Look out for the great scene where Jolson’s character is asked to perform a quick number, in which he informs the crowded cabaret audience (in the film) that ‘You ain’t heard nothing yet’ as he breaks out in yet another ‘talkie’ song. The standing-room-only audiences, in theatres across the United States were left stunned at this new innovation in 1927. Jazz Singer would go on to earn an honorary award for pioneering talking pictures and bankroll Warner Studios from here on end.

Jezebel (1938)

One of Warner studio’s most celebrated actresses in the 1930s was a defiant and feisty young woman named Bette Davis. She was a woman who often made waves on and off the screen. She even dared to challenge Warner’s authority by fleeing to Britain in 1937 to get out of her contract because she believed Warners wasn’t doing enough to enhance her career. She eventually and ungraciously returned to Hollywood with her tail between her legs after Warners won a legal case against her from working overseas. After she returned back to Hollywood, Bette Davis missed out on getting the leading role for Gone With The Wind (Selznick never seriously considered her for the role regardless of all the hype). Apparently disappointed, Warner Bros came to the rescue with their very own Antebellum period drama. Much more than an attempt at compensation for missing out on the female lead in Gone With The Wind, Jezebel was offered to Davis as a peace gesture, considering Warners and Bette Davis’ recent shaky past.

Jezebel is often described as Hollywood’s second most famous portrayal of a spoiled Southern belle that made Bette Davis a superstar. Her willingness to play a somewhat unlikeable character, like Julie Marsden, won her acclaim from all quarters. In a nutshell, Bette’s character arrives wearing the wrong dress to a southern society ball. The dress is so shocking that Bette’s character Julie Marsden exiles herself to a leper colony to regain her honor. Jezebel evokes images of New Orleans of the 1850s with style and to its credit successfully avoids what is often termed as the ‘plantation myth’. However, its focal point is the elaborate Olympus Ball scene during which Bette Davis and Henry Fonda’s characters love for each other falls apart. It is here that Davis character is shunned and humiliated in front of not only the ballroom’s crowd, but by her fiancé (Fonda).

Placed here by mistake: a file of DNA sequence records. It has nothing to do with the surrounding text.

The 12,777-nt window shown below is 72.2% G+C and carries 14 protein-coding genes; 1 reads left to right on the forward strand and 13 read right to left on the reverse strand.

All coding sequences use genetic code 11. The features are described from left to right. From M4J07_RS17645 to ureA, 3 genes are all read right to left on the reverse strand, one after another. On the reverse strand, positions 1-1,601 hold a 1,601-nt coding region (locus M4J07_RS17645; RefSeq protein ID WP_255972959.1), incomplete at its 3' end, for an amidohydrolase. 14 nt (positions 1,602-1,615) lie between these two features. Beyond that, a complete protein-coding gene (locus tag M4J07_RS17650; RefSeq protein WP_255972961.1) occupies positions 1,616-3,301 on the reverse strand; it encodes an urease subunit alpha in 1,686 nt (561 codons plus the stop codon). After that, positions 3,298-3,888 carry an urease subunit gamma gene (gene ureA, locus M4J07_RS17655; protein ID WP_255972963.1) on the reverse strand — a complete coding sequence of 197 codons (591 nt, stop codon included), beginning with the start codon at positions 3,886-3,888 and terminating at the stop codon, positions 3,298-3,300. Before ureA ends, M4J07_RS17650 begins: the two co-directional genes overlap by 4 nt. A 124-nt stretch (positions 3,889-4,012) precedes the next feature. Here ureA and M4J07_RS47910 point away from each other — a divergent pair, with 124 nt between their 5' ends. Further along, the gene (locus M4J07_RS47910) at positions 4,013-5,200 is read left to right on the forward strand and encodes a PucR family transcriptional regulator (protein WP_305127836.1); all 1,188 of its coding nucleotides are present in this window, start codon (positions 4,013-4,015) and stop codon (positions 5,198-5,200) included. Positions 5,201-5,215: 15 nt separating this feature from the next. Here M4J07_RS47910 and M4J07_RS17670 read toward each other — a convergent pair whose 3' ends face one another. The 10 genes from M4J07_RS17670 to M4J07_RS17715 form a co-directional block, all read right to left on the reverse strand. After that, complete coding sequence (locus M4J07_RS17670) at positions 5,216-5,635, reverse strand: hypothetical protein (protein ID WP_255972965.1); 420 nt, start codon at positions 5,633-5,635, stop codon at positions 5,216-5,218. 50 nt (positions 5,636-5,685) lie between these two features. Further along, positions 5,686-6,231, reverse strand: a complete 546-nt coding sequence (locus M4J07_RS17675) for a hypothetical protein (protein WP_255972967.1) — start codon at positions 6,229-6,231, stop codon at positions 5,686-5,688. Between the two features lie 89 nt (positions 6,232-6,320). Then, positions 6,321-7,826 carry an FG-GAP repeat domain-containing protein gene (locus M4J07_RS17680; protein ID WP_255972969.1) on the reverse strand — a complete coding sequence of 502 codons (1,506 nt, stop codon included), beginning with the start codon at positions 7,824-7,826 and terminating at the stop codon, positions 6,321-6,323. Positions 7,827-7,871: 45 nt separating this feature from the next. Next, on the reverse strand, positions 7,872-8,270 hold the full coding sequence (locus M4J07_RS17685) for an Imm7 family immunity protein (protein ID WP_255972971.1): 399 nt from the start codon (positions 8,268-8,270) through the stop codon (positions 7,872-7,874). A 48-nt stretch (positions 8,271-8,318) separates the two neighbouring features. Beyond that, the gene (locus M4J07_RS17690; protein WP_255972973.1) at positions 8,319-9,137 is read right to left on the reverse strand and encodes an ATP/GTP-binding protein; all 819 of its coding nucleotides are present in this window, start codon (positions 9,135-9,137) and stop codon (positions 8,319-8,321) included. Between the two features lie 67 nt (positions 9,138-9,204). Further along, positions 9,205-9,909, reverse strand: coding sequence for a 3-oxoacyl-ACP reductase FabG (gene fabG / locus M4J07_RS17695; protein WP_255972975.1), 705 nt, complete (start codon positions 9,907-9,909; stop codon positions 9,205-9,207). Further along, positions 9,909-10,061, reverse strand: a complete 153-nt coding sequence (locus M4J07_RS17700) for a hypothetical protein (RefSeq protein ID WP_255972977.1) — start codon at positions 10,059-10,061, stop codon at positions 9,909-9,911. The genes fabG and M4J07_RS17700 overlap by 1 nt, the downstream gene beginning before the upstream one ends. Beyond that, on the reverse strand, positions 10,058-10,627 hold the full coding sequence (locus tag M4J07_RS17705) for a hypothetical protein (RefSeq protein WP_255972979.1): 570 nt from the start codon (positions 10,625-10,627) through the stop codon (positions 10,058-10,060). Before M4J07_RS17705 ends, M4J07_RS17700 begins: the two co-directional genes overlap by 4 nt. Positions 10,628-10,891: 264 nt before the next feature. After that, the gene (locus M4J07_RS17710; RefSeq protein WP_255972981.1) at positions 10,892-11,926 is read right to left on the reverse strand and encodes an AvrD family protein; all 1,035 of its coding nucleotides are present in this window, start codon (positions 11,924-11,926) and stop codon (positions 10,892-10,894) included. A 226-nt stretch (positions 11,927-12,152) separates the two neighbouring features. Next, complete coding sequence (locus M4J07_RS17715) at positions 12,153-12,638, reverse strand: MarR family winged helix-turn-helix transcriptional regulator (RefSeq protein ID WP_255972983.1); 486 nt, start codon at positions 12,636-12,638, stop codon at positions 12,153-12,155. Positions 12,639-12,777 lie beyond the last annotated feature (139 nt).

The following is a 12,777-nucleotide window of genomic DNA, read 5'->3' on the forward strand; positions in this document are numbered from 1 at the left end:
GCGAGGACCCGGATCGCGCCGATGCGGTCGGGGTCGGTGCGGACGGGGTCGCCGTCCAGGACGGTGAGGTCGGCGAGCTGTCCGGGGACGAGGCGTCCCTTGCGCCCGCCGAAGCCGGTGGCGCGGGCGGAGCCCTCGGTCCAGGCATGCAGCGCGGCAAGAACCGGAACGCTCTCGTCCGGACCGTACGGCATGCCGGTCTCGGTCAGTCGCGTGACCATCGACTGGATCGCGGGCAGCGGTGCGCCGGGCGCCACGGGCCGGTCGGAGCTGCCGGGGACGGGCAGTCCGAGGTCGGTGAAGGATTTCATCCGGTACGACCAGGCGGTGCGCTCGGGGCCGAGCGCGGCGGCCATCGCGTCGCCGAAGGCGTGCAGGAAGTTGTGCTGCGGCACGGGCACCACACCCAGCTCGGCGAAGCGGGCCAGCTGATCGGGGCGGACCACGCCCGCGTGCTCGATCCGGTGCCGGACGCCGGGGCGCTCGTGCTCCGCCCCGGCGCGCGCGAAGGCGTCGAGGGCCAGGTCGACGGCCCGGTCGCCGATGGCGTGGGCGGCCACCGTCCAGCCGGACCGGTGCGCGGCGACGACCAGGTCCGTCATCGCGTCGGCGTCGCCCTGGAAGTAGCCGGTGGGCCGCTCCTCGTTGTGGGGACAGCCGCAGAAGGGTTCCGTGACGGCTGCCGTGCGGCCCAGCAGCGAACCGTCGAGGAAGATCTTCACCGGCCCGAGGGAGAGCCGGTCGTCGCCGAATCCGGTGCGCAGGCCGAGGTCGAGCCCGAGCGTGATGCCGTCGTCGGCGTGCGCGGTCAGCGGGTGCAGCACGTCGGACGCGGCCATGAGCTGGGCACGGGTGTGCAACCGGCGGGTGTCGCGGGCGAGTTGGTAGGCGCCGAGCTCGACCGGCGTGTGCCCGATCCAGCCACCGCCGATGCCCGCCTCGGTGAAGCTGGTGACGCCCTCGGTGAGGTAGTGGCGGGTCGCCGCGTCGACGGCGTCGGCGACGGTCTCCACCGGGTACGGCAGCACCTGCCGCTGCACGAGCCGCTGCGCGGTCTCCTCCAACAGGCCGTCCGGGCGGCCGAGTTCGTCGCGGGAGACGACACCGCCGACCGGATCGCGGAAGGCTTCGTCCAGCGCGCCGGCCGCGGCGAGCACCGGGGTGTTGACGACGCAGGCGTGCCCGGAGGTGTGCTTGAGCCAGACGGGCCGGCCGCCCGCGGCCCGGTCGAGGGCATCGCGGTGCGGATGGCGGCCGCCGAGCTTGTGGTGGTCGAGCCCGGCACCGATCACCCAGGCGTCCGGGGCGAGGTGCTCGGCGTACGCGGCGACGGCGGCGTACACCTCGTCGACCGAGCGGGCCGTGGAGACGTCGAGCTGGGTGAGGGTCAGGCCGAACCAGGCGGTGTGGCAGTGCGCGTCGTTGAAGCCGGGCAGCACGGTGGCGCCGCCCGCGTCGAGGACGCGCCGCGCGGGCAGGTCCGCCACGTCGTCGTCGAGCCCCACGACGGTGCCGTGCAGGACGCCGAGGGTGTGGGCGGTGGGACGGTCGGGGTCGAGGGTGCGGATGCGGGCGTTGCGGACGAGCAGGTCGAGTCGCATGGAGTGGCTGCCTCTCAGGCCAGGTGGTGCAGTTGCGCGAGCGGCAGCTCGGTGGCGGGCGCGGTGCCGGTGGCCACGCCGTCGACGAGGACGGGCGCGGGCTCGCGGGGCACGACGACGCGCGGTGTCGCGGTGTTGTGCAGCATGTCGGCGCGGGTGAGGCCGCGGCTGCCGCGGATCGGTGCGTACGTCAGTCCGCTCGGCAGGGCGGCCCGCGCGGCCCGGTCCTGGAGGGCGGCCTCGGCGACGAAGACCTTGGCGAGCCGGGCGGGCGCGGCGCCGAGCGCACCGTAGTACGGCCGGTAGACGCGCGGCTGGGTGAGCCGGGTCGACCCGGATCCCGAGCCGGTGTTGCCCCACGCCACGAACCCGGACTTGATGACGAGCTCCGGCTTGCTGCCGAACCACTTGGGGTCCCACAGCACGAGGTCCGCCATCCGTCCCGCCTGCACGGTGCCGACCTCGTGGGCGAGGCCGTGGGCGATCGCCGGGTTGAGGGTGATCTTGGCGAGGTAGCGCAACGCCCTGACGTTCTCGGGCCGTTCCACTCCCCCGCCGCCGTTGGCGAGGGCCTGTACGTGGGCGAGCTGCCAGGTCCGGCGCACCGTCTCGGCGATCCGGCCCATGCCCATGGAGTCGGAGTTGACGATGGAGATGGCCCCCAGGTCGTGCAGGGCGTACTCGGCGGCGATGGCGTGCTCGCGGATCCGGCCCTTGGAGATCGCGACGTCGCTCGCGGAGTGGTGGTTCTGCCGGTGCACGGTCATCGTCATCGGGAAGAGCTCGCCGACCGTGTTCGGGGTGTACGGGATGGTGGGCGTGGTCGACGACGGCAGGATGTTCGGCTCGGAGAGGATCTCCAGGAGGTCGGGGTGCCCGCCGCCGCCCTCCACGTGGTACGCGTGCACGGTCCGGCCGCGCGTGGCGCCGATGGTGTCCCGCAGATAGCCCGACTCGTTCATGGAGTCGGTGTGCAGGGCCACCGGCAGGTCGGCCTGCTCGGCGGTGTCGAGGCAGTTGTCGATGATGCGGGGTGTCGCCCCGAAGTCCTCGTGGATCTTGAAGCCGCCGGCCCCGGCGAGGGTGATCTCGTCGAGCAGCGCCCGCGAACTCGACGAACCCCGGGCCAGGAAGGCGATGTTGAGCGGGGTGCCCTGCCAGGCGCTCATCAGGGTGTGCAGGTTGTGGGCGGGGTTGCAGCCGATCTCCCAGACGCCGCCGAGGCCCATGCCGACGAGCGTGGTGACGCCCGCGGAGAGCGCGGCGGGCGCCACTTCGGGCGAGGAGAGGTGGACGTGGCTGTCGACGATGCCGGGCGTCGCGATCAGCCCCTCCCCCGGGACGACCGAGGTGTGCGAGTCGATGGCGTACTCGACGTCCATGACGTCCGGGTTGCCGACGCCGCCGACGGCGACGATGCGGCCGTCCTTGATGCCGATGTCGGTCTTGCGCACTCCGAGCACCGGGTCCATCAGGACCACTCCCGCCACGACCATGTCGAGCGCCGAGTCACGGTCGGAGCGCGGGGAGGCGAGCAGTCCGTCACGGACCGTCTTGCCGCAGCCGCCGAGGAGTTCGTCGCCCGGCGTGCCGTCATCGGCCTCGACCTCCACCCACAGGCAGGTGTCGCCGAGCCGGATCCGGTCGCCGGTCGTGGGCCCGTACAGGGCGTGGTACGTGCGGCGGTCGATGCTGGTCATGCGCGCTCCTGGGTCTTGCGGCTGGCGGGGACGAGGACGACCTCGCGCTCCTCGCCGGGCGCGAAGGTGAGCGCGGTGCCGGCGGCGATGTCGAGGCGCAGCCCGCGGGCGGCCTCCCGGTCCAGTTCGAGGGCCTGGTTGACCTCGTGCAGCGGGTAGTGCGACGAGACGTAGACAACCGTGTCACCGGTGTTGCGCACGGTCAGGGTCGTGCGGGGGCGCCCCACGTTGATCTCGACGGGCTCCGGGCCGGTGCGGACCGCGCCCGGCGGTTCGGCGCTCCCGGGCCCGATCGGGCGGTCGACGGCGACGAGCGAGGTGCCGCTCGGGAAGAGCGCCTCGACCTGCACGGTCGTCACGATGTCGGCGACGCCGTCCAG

Casablanca (1942)

The early history of Warner Bros could have so easily turned into a Humphrey Bogart tribute with so many significant and important films from that era, like The Maltese Falcon, The Big Sleep and The Treasure of the Sierra Madre. Fortunately we cannot in good conscience simply turn this article into a Bogart ‘lovefest’. However we cannot let the opportunity slip by not adding one Bogart picture to the history of Warner Bros in 12 films.

There is nothing new that this author can add in the praise of Casablanca, arguably one of the greatest film ever made. So in case you have been living under a rock, Casablanca is a story about political and romantic espionage that is set against the backdrop of World War II. It is an exciting story where Humphrey Bogart sets the standard for as the tough-minded hero and Ingrid Bergman with her warmth and tenderness. With a host of great supporting actors, Casablanca doesn’t seem to miss a beat. Though what is most remarkable about the film during the production process was that no one, not even the writers, knew exactly how the film would end. Was Ilsa (Bergman) supposed to stay with her husband or was she supposed to run off with Rick (Bogart)? Spoiler alert! Bogart doesn’t get the girl but everyone can appreciate and identify with Rick and Ilsa’s ill-fated love affair.